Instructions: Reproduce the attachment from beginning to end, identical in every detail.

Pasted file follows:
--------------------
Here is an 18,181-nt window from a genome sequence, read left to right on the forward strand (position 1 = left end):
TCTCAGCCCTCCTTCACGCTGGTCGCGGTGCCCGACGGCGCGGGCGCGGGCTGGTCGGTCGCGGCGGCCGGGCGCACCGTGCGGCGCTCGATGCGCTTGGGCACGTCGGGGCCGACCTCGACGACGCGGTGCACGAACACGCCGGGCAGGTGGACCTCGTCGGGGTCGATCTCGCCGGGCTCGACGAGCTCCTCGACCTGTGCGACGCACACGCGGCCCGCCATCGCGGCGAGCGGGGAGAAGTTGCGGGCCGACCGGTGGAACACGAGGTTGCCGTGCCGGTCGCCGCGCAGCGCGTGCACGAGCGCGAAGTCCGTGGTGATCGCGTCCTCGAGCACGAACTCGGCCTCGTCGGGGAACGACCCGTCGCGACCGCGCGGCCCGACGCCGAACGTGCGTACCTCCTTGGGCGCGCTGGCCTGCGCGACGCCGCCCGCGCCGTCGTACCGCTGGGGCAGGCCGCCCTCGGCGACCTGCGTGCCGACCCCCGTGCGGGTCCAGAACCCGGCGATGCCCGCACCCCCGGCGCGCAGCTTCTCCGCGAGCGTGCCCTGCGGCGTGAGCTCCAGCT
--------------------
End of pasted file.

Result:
Here is an 18,181-nt window from a genome sequence, read left to right on the forward strand (position 1 = left end):
TCTCAGCCCTCCTTCACGCTGGTCGCGGTGCCCGACGGCGCGGGCGCGGGCTGGTCGGTCGCGGCGGCCGGGCGCACCGTGCGGCGCTCGATGCGCTTGGGCACGTCGGGGCCGACCTCGACGACGCGGTGCACGAACACGCCGGGCAGGTGGACCTCGTCGGGGTCGATCTCGCCGGGCTCGACGAGCTCCTCGACCTGTGCGACGCACACGCGGCCCGCCATCGCGGCGAGCGGGGAGAAGTTGCGGGCCGACCGGTGGAACACGAGGTTGCCGTGCCGGTCGCCGCGCAGCGCGTGCACGAGCGCGAAGTCCGTGGTGATCGCGTCCTCGAGCACGAACTCGGCCTCGTCGGGGAACGACCCGTCGCGACCGCGCGGCCCGACGCCGAACGTGCGTACCTCCTTGGGCGCGCTGGCCTGCGCGACGCCGCCCGCGCCGTCGTACCGCTGGGGCAGGCCGCCCTCGGCGACCTGCGTGCCGACCCCCGTGCGGGTCCAGAACCCGGCGATGCCCGCACCCCCGGCGCGCAGCTTCTCCGCGAGCGTGCCCTGCGGCGTGAGCTCCAGCT